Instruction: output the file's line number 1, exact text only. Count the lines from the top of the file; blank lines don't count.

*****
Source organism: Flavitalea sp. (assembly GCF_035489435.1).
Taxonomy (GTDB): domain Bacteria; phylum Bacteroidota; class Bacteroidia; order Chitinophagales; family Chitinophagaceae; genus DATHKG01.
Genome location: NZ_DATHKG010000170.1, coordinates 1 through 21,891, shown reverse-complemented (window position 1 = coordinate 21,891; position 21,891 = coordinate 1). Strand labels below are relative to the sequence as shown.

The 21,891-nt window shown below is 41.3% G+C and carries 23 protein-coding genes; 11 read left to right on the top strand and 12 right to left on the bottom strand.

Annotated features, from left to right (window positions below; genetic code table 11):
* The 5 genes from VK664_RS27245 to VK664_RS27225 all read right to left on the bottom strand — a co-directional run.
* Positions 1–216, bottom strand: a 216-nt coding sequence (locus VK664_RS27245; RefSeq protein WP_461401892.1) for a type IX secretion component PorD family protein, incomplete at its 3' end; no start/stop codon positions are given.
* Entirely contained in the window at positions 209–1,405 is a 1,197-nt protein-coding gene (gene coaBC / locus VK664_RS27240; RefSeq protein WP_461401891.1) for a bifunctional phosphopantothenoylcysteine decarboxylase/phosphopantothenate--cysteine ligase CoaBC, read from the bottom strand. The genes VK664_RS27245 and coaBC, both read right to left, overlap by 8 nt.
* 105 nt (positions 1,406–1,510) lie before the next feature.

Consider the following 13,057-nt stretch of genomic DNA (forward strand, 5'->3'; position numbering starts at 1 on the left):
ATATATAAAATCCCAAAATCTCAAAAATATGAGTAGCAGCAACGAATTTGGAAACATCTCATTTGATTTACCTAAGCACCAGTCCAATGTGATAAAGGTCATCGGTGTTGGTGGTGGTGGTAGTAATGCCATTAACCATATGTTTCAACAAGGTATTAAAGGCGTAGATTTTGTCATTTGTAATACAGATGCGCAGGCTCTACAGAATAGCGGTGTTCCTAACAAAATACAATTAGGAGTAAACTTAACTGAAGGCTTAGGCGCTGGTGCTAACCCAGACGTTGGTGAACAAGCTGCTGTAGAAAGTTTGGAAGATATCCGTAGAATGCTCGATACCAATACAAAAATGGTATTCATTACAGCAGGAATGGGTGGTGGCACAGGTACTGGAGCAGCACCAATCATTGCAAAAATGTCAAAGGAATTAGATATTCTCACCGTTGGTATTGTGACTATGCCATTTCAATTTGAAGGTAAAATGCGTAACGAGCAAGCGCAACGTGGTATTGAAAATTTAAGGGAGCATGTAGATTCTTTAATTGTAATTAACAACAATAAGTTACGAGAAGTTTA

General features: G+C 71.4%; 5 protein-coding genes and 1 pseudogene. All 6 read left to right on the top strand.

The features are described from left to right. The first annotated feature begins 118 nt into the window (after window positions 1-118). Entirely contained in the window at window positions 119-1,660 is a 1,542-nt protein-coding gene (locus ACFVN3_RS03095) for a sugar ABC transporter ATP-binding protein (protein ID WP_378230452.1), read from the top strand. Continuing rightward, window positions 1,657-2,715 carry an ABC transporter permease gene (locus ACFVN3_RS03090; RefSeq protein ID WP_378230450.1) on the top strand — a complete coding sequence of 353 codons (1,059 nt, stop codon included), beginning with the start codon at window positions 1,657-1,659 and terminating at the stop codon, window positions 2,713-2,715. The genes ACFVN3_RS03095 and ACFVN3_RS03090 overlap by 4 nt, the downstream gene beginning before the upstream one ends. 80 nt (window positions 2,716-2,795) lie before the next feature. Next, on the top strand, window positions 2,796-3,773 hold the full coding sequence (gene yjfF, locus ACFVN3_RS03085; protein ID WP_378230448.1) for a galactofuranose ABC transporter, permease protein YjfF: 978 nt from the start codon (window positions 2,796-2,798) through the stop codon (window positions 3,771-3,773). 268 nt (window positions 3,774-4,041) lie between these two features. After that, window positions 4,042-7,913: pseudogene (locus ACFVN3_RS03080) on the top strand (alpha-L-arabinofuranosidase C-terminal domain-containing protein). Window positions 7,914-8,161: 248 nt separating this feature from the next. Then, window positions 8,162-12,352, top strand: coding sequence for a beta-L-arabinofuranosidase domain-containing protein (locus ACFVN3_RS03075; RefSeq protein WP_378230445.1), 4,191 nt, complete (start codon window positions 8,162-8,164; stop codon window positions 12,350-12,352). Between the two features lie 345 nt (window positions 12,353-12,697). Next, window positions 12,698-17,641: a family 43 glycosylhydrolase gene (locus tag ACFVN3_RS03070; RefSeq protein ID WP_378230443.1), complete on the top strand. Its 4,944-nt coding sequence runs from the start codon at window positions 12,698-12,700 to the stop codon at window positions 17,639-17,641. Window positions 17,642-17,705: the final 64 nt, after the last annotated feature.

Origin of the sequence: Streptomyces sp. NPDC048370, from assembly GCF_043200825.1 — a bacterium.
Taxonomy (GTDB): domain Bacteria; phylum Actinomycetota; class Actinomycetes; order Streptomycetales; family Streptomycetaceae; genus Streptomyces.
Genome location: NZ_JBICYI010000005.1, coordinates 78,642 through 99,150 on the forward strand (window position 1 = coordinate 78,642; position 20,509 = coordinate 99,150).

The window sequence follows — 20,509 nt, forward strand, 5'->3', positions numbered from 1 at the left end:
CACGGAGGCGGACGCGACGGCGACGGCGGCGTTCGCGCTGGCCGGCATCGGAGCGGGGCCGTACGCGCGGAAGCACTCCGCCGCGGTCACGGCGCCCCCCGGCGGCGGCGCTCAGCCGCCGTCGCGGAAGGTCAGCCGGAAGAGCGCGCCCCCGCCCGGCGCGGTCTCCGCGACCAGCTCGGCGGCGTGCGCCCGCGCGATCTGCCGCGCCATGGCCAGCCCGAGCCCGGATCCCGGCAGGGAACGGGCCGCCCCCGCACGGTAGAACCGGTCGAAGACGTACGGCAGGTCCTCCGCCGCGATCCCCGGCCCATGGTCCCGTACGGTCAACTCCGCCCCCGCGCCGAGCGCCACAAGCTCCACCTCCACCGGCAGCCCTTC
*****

Source organism: Flavitalea sp. (assembly GCF_035489435.1).